Use this URL to cite or link to this record in EThOS: http://ethos.bl.uk/OrderDetails.do?uin=uk.bl.ethos.694859
Title: Physiotherapy palliative cancer care : a case study approach
Author: Belchamber, Caroline Anne
ISNI:       0000 0004 5993 1125
Awarding Body: Bournemouth University
Current Institution: Bournemouth University
Date of Award: 2016
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Abstract:
There is evidence to suggest that the role of the allied health professional continues to evolve in the delivery of palliative cancer care services. Whilst it appears that there is an increasing need for physiotherapists, there is a lack of understanding about the nature of their role, their educational needs and their place within the rehabilitation team. The aim of my work was to explore a local palliative cancer care physiotherapy service provision in the light of best practice recommendations, using both my own practice development and a research study. For my research a qualitative approach using a single case study design was chosen as it provided a framework to facilitate the inclusion of multiple perspectives in a complex context within an area of healthcare where little research has been undertaken. Multiple methods of data collection were used from numerous perspectives, which included four data sets: interviews (healthcare professionals [10]); interviews (service users [10]); observations (physiotherapists [2] treating service users [5]); and policy document collection (NICE guidelines; white papers [12]). Detailed data analysis was then carried out using a thematic approach within a framework, comparing and contrasting patterns within and across the four data sets. Emergent themes highlighted a number of important aspects relating to physiotherapists including: new ways of working, shift in mindset and treatment planning, emotional adjustment and integration of professional boundaries. My primary research and practice development project combined to evidence the metamorphosis of both the physiotherapist profession and service provision where competencies around mentorship, entrepreneurship, leadership, policy championship, integrated teamwork, humanisation and self-reflection embodied within the psycho-social-cultural-spiritual model of healthcare enabled them to meet key policy recommendations of service quality and innovation. A debate is necessary around the need for profession specific or service specific outcomes in this area, and how physiotherapists ‘prove their worth’ now that they are an integral part of palliative cancer care provision.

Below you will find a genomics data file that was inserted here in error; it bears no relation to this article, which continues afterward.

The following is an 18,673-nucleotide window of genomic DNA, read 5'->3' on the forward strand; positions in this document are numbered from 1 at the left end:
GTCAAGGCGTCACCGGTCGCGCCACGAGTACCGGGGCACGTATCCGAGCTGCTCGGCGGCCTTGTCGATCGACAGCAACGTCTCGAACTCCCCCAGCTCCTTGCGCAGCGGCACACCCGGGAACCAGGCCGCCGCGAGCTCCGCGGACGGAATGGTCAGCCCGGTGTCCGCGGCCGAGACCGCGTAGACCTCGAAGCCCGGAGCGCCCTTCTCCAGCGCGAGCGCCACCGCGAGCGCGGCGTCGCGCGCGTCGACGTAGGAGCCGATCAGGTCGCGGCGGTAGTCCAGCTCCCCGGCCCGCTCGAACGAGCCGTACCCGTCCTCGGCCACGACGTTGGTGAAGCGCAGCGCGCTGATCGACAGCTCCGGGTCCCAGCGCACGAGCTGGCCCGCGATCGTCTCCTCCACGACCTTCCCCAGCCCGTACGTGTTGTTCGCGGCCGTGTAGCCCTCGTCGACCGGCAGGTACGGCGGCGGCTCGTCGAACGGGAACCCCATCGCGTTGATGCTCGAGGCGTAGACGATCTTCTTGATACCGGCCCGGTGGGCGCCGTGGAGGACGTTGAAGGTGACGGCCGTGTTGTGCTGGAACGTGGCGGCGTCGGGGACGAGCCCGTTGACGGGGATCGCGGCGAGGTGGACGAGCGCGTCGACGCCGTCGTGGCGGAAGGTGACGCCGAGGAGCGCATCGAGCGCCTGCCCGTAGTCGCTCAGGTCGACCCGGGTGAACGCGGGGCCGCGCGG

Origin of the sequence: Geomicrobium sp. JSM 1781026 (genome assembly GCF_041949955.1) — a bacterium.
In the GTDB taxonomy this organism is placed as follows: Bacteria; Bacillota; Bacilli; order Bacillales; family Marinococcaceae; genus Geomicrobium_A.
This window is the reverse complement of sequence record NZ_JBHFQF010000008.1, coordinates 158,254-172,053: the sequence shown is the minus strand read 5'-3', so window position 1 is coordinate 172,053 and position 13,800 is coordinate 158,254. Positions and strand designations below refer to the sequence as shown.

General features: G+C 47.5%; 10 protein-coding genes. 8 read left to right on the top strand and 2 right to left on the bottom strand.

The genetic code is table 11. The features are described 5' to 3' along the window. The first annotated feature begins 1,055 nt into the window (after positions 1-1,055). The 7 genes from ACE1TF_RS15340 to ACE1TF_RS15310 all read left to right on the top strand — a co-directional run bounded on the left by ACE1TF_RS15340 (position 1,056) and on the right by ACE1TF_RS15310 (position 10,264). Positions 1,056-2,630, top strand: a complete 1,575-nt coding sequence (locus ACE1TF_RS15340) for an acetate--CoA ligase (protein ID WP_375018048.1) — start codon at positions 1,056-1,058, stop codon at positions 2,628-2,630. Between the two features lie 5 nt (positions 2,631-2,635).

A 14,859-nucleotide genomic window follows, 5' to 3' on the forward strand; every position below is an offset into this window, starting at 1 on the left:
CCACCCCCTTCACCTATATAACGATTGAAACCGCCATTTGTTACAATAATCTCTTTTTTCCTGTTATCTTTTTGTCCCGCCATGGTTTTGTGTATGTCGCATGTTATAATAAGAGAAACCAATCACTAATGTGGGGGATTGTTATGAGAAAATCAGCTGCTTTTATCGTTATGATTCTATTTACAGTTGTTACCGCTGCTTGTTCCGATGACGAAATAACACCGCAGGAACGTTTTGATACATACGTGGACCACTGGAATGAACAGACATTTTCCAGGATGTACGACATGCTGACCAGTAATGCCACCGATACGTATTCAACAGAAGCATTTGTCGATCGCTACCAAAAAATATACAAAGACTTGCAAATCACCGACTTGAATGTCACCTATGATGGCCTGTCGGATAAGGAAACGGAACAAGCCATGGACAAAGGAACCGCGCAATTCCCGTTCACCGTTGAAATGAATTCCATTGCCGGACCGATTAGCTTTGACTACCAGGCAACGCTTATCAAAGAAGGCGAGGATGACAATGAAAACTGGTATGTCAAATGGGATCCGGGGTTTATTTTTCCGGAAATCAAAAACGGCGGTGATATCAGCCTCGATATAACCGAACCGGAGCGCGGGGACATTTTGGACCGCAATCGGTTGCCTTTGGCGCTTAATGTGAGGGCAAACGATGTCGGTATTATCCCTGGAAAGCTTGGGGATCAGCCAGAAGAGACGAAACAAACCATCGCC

Supervisor: Not available Sponsor: Not available
Qualification Name: Thesis (D.Prof.) Qualification Level: Doctoral
EThOS ID: uk.bl.ethos.694859  DOI: Not available
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